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Sastry's 10-year study of New Orleans Katrina evacuees shows demographic differences between returning and nonreturning

Stafford says less educated, smaller investors more likely to sell off stock and lock in losses during market downturn

Chen says job fit, job happiness can be achieved over time

Highlights

Deirdre Bloome wins ASA award for work on racial inequality and intergenerational transmission

Bob Willis awarded 2015 Jacob Mincer Award for Lifetime Contributions to the Field of Labor Economics

David Lam is new director of Institute for Social Research

Elizabeth Bruch wins Robert Merton Prize for paper in analytic sociology

Next Brown Bag

Monday, Oct 12
Joe Grengs, Policy & Planning for Social Equity in Transportation

Youth Labor Markets in the United States: Shopping Around Vs. Staying Put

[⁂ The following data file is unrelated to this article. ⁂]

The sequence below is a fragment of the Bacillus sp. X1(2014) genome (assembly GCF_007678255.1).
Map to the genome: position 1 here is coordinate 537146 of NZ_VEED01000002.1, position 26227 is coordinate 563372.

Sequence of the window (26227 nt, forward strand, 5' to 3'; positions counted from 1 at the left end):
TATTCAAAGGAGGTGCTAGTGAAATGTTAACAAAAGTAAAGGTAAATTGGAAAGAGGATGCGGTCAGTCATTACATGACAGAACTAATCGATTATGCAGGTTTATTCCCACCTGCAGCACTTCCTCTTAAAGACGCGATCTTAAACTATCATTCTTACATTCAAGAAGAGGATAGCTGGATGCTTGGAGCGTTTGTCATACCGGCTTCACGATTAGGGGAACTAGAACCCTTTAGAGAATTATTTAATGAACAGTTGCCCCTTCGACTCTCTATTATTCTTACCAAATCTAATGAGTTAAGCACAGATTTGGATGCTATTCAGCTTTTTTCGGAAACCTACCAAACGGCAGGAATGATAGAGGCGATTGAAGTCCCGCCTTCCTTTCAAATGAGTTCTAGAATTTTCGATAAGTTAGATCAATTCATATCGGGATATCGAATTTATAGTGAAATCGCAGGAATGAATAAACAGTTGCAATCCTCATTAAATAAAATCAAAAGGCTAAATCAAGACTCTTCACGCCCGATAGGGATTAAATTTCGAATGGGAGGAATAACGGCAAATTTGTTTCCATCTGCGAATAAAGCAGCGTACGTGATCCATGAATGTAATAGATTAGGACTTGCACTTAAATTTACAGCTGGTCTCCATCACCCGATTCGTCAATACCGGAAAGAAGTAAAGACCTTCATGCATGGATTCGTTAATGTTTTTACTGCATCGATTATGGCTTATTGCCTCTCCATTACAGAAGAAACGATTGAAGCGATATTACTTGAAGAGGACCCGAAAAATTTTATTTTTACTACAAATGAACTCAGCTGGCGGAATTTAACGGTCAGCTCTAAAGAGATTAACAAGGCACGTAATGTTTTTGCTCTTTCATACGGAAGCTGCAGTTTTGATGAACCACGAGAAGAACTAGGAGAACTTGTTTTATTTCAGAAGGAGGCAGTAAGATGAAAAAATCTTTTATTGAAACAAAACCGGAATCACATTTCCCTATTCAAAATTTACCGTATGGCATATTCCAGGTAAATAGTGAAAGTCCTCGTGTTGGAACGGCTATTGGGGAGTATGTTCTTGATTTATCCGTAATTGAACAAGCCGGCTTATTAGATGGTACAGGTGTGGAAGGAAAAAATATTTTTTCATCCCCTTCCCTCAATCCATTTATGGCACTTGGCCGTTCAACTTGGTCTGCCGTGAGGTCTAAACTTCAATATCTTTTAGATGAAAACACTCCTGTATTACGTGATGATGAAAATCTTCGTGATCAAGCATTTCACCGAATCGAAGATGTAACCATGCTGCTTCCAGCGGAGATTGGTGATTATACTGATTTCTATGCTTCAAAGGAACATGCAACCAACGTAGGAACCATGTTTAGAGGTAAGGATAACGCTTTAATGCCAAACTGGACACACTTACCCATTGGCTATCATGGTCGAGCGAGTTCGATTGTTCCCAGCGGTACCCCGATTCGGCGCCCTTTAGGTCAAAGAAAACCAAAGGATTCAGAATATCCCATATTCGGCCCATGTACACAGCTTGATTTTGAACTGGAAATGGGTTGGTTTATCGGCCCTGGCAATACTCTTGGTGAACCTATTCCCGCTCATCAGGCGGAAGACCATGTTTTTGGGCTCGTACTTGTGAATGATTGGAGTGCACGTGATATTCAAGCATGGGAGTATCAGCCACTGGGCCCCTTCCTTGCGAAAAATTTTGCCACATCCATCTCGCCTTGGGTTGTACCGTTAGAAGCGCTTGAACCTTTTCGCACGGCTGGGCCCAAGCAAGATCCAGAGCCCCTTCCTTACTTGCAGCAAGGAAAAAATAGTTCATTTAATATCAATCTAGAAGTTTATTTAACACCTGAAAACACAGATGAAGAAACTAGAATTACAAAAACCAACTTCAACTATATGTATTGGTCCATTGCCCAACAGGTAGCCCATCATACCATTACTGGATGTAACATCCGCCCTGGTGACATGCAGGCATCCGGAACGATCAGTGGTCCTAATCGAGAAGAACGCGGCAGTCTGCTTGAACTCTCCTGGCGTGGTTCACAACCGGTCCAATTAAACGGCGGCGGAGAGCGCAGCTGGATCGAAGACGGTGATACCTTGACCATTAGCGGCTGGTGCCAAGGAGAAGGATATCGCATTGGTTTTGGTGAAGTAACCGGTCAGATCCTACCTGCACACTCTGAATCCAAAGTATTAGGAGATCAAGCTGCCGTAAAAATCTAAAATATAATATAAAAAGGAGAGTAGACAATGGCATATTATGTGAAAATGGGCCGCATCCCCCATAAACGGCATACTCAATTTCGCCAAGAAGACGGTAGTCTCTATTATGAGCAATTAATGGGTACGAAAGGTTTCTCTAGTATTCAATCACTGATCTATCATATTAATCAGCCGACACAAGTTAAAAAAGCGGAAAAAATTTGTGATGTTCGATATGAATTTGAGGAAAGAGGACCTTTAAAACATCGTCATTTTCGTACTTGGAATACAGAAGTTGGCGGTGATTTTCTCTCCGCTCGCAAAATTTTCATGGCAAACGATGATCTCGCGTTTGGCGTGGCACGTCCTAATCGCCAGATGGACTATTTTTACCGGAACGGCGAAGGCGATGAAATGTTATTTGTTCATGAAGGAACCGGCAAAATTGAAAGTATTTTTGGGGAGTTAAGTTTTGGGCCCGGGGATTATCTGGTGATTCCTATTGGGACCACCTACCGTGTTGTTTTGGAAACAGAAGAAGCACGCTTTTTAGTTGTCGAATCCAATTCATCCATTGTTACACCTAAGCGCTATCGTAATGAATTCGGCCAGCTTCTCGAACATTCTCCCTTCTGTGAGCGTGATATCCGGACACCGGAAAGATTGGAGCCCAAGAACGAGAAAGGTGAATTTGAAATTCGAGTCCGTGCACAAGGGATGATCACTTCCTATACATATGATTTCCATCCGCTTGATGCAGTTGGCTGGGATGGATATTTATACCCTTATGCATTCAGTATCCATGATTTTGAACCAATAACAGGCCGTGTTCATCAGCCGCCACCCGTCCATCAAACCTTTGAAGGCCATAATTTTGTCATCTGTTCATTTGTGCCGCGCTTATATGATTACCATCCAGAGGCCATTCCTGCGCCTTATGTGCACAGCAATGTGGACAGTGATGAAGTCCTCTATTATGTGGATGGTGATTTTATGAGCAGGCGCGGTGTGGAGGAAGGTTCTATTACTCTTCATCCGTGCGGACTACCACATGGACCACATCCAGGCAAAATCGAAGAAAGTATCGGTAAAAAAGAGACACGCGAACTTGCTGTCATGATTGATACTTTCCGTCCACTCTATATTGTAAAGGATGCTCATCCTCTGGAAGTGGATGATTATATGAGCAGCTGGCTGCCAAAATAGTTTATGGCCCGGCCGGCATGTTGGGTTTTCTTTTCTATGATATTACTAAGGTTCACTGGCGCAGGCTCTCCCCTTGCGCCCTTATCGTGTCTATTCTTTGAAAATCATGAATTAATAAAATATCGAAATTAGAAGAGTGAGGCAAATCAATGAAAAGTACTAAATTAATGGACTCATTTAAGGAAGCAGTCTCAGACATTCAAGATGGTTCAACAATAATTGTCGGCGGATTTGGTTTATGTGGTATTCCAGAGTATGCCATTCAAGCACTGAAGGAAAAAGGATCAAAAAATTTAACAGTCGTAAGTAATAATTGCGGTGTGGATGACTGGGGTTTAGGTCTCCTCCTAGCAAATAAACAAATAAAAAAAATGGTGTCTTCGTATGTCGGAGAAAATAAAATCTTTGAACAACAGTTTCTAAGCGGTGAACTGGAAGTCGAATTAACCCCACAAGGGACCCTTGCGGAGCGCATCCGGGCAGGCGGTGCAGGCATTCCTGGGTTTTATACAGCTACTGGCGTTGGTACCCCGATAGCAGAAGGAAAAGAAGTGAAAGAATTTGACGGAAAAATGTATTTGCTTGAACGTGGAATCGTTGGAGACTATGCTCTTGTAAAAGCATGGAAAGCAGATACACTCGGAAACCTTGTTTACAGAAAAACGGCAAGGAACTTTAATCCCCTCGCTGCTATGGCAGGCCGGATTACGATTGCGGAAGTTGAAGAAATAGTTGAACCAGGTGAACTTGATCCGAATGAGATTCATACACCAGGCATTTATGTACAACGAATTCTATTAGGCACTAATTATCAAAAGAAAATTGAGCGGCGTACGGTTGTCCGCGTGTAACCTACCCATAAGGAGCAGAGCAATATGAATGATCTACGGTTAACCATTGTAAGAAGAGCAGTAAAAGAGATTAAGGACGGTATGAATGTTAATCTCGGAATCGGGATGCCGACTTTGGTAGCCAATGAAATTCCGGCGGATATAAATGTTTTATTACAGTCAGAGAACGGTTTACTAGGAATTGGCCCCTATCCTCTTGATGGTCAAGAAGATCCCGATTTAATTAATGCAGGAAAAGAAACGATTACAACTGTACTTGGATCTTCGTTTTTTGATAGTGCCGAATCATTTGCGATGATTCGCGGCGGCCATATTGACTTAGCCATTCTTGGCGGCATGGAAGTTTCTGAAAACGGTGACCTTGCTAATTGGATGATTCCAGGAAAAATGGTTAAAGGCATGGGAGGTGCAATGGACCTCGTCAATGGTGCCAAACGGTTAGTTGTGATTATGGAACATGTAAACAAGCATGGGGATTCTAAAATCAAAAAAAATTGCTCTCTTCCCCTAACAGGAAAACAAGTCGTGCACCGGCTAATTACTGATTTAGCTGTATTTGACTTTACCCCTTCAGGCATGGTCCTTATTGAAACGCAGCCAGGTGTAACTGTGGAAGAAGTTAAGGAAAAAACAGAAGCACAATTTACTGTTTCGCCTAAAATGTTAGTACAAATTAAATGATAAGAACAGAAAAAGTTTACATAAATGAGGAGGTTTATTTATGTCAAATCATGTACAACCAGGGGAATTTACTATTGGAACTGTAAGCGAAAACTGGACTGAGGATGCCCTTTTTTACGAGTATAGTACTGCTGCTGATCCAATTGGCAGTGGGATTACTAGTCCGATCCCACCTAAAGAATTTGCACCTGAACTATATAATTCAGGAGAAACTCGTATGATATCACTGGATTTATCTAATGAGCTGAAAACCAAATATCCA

Archived Abstract of Former PSC Researcher

Neumark, David. 2002. "Youth Labor Markets in the United States: Shopping Around Vs. Staying Put." Review of Economics and Statistics, 84(3): 462-482.

The need for school-to-work programs or other means of increasing early job market stability is predicated on the view that the "chaotic" nature of youth labor markets in the United States is costly because workers drift from one job to another without developing skills, behavior, or other characteristics that in turn lead to higher adult earnings. However, there is also ample evidence that workers receive positive returns to job shopping. This paper asks whether youths in unstable jobs early in their careers suffer adverse labor market consequences as adults. Its specific contribution is to account for the endogenous determination of early job stability and adult wages as outcomes of a job search/job shopping process. Labor market conditions in the early years in the labor market are used as instrumental variables for the job stability experienced during those years. The instrumental variables estimates generally point to substantial positive effects of early job stability on adult wages, in contrast to OLS estimates, which indicate little or no relationship.

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